Notable extras are online multiplayer and game sharing mode (only for the carnival games). Due to the game being pre-release, these items were not able to be previewed.
There were area's for improvement that could use an upgrade prior to the final version being released. A few that stood out were the lack of create a player, the poor font quality on the main Control screen (light grey letters running together making it extremely difficult to read), a lack of on-screen control menu's for all the game modes (many games had their mode specific controls shown during load time, others did not), lack of record keeping in the mini-games (no high score retention for Pop-a-Shot, Skee ball, skills challenge, three point shooting, etc) and what appeared to be a bug in the Pop-a-Shot mini game (shooting control bounced the basketball instead of launching a shot most times, preventing no more than three shots to be launched in any of the 15+ attempts to play the game).
Overall, NBA 07 will be appealing for both the basketball junkie and the casual player looking to kill time. The basic handheld basketball essentials are all here with good graphics and game play. Coupled with all the mini-games and play modes, and the game can provide hours of entertainment at any given time. If SCEA can work out a few of the notated areas for improvement, this game could become a must have.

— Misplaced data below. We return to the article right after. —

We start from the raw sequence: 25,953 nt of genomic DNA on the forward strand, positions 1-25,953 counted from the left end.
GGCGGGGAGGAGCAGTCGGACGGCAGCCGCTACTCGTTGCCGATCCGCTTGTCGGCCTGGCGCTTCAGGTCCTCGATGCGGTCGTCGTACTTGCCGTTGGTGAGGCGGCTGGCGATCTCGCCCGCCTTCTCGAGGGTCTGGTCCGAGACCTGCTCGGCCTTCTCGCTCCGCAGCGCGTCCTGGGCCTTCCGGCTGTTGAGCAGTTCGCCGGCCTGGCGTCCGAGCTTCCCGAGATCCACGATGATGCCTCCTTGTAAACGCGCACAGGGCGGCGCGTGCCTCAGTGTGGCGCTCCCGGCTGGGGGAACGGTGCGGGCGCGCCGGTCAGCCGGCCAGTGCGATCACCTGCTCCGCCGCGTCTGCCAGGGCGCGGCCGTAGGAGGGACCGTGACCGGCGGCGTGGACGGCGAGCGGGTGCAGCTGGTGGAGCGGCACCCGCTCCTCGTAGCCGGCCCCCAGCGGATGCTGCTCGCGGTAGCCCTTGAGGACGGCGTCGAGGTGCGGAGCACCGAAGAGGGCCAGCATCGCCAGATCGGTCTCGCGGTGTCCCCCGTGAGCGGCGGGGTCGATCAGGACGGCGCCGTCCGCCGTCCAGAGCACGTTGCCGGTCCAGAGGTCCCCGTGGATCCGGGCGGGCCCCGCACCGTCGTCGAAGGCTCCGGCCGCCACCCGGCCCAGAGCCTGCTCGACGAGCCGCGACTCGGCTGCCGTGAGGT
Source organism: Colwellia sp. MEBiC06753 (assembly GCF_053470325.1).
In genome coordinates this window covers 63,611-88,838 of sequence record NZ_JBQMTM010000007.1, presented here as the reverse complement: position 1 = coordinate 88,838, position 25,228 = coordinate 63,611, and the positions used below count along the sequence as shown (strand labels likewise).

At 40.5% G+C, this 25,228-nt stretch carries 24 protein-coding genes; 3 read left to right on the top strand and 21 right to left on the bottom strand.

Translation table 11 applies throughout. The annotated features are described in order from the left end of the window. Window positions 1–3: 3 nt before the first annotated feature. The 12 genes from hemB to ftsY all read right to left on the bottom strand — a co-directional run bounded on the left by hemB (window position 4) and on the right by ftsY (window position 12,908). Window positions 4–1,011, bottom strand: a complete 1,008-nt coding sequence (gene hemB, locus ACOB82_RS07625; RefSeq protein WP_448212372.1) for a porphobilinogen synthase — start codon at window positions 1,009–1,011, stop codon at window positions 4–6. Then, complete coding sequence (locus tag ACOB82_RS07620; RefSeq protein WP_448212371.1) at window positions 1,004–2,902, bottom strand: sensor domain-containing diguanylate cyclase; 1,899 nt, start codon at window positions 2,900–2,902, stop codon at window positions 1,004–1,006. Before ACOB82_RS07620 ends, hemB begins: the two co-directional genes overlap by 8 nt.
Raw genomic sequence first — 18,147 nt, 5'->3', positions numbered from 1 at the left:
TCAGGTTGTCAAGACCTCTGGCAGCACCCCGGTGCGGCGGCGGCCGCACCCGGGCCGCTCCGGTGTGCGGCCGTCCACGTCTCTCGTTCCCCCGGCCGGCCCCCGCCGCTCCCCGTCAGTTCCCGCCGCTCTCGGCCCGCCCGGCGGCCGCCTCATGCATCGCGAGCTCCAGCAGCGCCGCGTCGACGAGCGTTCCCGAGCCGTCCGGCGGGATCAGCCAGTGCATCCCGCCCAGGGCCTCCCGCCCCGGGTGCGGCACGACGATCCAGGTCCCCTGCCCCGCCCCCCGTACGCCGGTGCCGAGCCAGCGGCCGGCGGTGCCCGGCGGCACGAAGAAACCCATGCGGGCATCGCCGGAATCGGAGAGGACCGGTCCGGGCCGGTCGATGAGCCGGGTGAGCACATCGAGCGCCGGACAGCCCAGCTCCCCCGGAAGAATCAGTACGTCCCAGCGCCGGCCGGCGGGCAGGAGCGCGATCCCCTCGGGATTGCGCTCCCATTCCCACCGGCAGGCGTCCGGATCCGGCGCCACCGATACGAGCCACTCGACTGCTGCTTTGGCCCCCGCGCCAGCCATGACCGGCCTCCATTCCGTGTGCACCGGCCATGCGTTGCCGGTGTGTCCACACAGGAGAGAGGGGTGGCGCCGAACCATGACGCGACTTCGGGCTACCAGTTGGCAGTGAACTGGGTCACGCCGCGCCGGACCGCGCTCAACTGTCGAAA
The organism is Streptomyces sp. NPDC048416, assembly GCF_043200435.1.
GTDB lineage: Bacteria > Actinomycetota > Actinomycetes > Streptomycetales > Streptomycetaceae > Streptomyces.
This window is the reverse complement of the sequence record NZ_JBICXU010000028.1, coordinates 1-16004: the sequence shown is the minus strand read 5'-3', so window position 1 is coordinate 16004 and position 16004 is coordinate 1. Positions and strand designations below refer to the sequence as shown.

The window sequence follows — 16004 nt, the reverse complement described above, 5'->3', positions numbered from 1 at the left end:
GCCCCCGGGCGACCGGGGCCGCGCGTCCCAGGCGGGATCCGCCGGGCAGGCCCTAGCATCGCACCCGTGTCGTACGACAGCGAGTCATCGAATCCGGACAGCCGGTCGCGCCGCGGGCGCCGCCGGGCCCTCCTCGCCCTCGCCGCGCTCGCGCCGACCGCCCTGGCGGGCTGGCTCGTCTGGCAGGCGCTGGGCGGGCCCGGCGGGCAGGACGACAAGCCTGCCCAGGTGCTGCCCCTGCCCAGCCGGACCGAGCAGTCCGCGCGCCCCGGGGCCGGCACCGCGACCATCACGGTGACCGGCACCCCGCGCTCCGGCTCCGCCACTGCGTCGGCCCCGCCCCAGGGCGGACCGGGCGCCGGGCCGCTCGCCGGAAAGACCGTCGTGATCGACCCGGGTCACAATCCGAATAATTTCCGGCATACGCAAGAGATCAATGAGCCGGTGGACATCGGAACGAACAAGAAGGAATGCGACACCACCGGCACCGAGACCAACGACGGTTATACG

* The product in this article was sent to us by the developer/company.

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About Author

I spent the greater part of my informative years glued to the front of a Commodore 64 after we wore out our Intellivision. If you were in the Toledo area surfing C-64 bulletin boards in the mid 80's, we probably have already met. When not running the BBS, I spent countless hours wandering around the streets of Skara Brae, as my life was immersed in The Bard's Tale series on the C-64. After taking the early 90's off from gaming (college years) minus the occasional Bill Walsh College Football on Sega, I was re-introduced to PC games in the mid 1990's with a couple of little games called DOOM II and Diablo. I went all-in with the current generation of consoles, getting an Xbox 360 on launch weekend as well as adding a PS3 and Wii in subsequent years.  I now am into the next-gneration (latest?) of consoles with the WiiU and Xbox One.  Although I haven't taken the plunge on the PS4 yet, it has my interest peaked, especially as my kids continue to grow and their gaming tastes evolve.

While my byline is on many reviews, articles and countless news stories, I have a passion for and spent the last several years at GamingNexus focusing on audio & video and accessories as they relate to gaming. Having over 20 years of Home Theater consulting and sales under my belt, it is quite enjoyable to spend some of my time viewing gaming through the A/V perspective. While I haven't yet made it to one of the major gaming conventions (PAX or E3), I have represented GamingNexus at the Consumer Electronics Show (CES) in Las Vegas in nine of the last ten years.

I have been a staff member at GamingNexus since 2006 and feel lucky to have the opportunity to put to use my B.A. in Journalism from The Ohio State University.